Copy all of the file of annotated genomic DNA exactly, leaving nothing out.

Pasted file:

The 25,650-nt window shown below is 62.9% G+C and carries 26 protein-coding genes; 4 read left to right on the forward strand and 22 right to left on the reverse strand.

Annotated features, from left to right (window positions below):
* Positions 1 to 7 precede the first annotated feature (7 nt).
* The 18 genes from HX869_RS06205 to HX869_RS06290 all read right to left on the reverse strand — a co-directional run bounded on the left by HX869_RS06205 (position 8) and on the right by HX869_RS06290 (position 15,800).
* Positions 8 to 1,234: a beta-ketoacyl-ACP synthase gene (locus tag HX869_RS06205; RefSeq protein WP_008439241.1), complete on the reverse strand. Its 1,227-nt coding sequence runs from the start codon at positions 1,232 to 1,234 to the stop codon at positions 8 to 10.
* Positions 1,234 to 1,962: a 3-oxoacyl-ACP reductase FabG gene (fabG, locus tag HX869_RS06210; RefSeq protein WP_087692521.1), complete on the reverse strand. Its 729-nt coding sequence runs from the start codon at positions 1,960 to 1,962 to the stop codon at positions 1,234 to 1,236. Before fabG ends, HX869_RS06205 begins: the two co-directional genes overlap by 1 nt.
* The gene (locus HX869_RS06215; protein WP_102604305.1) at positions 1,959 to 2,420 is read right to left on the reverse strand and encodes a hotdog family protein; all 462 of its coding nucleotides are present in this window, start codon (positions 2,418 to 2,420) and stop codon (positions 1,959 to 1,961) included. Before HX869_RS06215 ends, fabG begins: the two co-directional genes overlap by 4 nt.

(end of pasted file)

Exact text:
The 25,650-nt window shown below is 62.9% G+C and carries 26 protein-coding genes; 4 read left to right on the forward strand and 22 right to left on the reverse strand.

Annotated features, from left to right (window positions below):
* Positions 1 to 7 precede the first annotated feature (7 nt).
* The 18 genes from HX869_RS06205 to HX869_RS06290 all read right to left on the reverse strand — a co-directional run bounded on the left by HX869_RS06205 (position 8) and on the right by HX869_RS06290 (position 15,800).
* Positions 8 to 1,234: a beta-ketoacyl-ACP synthase gene (locus tag HX869_RS06205; RefSeq protein WP_008439241.1), complete on the reverse strand. Its 1,227-nt coding sequence runs from the start codon at positions 1,232 to 1,234 to the stop codon at positions 8 to 10.
* Positions 1,234 to 1,962: a 3-oxoacyl-ACP reductase FabG gene (fabG, locus tag HX869_RS06210; RefSeq protein WP_087692521.1), complete on the reverse strand. Its 729-nt coding sequence runs from the start codon at positions 1,960 to 1,962 to the stop codon at positions 1,234 to 1,236. Before fabG ends, HX869_RS06205 begins: the two co-directional genes overlap by 1 nt.
* The gene (locus HX869_RS06215; protein WP_102604305.1) at positions 1,959 to 2,420 is read right to left on the reverse strand and encodes a hotdog family protein; all 462 of its coding nucleotides are present in this window, start codon (positions 2,418 to 2,420) and stop codon (positions 1,959 to 1,961) included. Before HX869_RS06215 ends, fabG begins: the two co-directional genes overlap by 4 nt.